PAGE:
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27 Interesting And Bizarre Facts About Elk

The elk, also known as wapiti, is one of the largest deer species in the Cervidae family. They’re native to North America and eastern Asia, but they have also adapted quickly to countries where they have been introduced; namely Argentina and New Zealand. Take a look below for 27 more interesting and bizarre facts about elk.

1. During the winter, elk spend most of their time in valleys between mountains. This is where they feed on shrubs beneath the snow.

2. During the warmer months, they move higher up the mountain to graze and to give birth.

3. On average, wild elk live for 10 to 13 years while captive elk live for 20 or more years due to better living conditions.

4. They range in color from tan during the summer to dark brown in the winter. They have a characteristic buff colored rump, while their head, neck, belly and legs are darker than their back and their sides.

5. Elk cows range in weight between 225 and 241 kilograms, or 496 and 531 pounds. They’re 1.3 meters, or 4.3 feet, high, when measured at the shoulder. They’re about 2.1 meters, or 6.9 feet, in length from nose to tail.

6. Only male elk have antlers, which start to grow in the spring and shed each winter. The largest antlers can be about 1.2 meters, or 3.9 feet, long and weigh up to 18 kilograms, or 40 pounds.

7. Elk bulls are 40% bigger than elk cows at maturity. They weigh between 320 and 331 kilograms, or 705 and 730 pounds. They’re about 1.5 meter, or 4.9 feet, tall, when measured at the shoulder. They’re about 2.45 meters, or 8 feet, in length.

8. Their antlers are made out of bone that grows 2.5 centimeters, or 0.98 inches, each day.

9. While their antlers are actively growing, they’re covered with and protected by a soft layer of highly vascularised skin that’s known as velvet. The elk shed the velvet in the summer when the antlers are fully developed.

10. Elk are part of the Artiodactyla order of mammals, which means that they have an even number of toes on each foot. Camels, goats and cattle are also in this family.

11. Elk are ruminants, which means that they have four-chambered stomachs.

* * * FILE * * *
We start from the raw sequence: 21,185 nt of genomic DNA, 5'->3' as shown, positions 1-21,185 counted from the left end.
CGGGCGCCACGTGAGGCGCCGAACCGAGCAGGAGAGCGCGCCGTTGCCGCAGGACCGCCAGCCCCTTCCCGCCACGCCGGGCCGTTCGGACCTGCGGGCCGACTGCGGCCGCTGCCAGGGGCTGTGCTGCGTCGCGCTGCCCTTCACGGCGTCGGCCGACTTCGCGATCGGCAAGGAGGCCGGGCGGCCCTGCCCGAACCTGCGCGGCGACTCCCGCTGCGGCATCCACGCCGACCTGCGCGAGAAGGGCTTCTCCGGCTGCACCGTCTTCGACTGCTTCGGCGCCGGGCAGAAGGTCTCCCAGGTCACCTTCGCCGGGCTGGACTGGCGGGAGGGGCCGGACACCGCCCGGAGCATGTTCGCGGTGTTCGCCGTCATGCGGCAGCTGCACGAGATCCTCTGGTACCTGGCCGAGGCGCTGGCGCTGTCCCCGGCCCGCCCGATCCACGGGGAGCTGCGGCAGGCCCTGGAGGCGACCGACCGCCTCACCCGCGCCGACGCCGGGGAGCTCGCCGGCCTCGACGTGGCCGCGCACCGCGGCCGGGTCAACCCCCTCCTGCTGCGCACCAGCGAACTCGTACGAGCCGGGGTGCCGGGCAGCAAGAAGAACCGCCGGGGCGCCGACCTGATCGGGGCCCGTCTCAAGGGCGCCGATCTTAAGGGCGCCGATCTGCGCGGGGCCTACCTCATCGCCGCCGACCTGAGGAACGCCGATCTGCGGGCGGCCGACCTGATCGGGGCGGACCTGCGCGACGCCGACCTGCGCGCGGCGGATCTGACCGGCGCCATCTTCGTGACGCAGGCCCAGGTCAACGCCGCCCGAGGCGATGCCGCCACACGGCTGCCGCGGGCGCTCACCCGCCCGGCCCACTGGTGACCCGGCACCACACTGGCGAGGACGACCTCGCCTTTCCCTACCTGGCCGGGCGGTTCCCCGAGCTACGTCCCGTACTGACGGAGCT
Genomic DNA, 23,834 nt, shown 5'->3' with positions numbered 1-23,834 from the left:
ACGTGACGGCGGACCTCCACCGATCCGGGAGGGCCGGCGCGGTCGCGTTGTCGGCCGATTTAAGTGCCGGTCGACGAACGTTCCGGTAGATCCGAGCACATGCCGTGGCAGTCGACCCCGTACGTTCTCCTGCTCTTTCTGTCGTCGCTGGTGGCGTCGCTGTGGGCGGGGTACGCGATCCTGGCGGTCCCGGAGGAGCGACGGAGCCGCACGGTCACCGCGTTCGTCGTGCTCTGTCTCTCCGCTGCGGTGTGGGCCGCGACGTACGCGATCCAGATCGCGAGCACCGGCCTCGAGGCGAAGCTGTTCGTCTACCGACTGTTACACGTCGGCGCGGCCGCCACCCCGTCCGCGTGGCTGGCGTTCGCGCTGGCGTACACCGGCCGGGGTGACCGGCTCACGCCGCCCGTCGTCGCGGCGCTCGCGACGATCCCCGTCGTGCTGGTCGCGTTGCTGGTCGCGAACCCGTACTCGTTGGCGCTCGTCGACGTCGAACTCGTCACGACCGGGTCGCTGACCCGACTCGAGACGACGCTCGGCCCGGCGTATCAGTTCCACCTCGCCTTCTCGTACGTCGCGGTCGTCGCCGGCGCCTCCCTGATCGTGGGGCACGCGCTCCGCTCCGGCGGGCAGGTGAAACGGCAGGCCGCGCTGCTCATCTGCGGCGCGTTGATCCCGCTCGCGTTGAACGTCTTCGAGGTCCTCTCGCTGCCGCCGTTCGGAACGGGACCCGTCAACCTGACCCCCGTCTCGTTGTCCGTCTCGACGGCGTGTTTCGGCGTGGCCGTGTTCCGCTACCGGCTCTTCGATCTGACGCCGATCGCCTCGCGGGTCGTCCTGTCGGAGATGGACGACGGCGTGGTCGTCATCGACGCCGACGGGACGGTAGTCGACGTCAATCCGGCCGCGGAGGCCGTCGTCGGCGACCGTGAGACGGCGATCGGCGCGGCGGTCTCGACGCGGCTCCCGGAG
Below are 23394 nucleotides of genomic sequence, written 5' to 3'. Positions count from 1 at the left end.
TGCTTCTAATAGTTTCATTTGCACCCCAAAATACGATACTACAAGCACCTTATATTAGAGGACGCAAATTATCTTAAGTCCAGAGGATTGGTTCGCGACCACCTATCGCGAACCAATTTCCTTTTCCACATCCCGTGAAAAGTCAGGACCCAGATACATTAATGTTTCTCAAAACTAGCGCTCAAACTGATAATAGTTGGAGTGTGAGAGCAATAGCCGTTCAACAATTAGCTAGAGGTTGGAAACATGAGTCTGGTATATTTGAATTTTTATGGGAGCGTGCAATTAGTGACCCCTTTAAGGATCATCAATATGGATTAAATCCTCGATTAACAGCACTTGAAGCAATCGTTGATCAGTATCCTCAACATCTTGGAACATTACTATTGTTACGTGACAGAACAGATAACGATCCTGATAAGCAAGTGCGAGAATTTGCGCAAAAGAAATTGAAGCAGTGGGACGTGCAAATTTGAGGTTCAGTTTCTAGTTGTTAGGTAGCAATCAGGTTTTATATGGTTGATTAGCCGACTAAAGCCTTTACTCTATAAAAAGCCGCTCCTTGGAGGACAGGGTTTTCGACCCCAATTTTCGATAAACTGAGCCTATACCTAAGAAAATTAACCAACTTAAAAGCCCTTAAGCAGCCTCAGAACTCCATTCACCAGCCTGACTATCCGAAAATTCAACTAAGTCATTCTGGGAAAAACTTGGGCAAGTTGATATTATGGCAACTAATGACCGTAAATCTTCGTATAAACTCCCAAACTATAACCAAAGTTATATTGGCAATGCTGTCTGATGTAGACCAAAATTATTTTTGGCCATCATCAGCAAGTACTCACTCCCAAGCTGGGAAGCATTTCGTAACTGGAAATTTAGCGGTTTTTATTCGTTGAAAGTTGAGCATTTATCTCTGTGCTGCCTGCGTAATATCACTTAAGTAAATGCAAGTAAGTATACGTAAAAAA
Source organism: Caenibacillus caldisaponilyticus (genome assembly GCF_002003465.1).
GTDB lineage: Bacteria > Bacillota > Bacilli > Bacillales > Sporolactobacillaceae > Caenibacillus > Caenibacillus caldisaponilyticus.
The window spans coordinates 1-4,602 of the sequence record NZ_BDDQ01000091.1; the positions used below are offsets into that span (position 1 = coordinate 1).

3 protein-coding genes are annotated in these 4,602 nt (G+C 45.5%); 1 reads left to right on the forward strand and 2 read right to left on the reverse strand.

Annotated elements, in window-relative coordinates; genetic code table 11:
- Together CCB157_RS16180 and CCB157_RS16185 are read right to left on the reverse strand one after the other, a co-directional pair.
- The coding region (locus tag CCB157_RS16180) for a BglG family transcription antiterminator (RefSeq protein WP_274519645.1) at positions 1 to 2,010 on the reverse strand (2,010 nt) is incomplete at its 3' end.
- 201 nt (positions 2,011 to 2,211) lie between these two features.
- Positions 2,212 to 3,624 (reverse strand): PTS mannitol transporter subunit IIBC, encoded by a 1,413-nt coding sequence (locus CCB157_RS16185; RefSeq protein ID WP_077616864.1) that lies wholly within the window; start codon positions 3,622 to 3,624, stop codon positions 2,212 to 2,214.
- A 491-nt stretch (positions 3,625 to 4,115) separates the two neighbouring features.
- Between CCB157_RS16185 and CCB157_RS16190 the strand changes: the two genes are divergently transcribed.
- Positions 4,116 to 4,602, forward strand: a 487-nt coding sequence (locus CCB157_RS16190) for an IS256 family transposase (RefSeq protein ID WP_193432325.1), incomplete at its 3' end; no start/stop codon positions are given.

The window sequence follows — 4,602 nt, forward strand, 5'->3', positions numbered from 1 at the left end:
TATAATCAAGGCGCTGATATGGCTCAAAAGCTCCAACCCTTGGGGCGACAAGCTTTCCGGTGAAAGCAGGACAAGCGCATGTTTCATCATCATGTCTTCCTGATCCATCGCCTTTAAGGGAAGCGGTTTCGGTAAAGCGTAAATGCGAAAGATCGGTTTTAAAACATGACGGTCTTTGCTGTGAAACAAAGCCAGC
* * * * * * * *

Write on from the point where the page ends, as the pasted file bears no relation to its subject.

12. They’re herbivores, which means that they’re primarily plant eaters. Their diet varies on the season, but it mostly consists of grasses, sedges, flowers and other soft plants. In the winter, they’re sometimes known to eat woody plants such as cedar and red maple.

13. On average, they consume about 9.1 kilograms, or 20 pounds, of vegetation per day.

14. They’re social animals who live in same sex herds of 10 to 20 animals. The herds are loosely structures and are known to come together in larger groups, especially when they migrate to higher ground.

15. The Greater Yellowstone Ecosystem elk herd numbers are over 200,000 animals. During the spring and fall, they take part in the longest elk migration in the continental United States.

16. September and October are mating seasons for the elk.

17. Dominant male elk will form harems, which are groups of female deer that they will mate with.

18. They will defend a moving territory around the harem with males advertising their territory and status through bugling. Fights between dominant males and other male elk are intense and often result in injury, exhaustion and death.

19. Female elk are pregnant for 240 to 262 days. The offspring weighs between 15 and 16 kilograms, or 33 to 35 pounds.

20. When female elk are close to giving birth, they will isolate themselves from the main herd and will remain isolated until the calf is big enough to escape predators.

21. Elk offspring will remain with its mother for a year, leaving at the time when next season’s offspring are due.

22. Elk were once found across North America but were largely hunted and driven to take refuge in remote locations.

23. They’re called wapiti by Native Americans. The word translates to “light-colored deer.”

24. Some cultures around the world revere the elk as a spiritual force.

25. The elk are hunted as a game species because their meat is leaner and higher in protein than beef and chicken.

26. A male elk can produce 10 to 11 kilograms, or 22 to 24, pounds of antler velvet annually. In ranches in the United States, Canada and New Zealand, antler velvet is collected and sold to markets in East Asia where it’s used as homeopathic medicine.

27. The Rocky Mountain elk is the official state animal of Utah.

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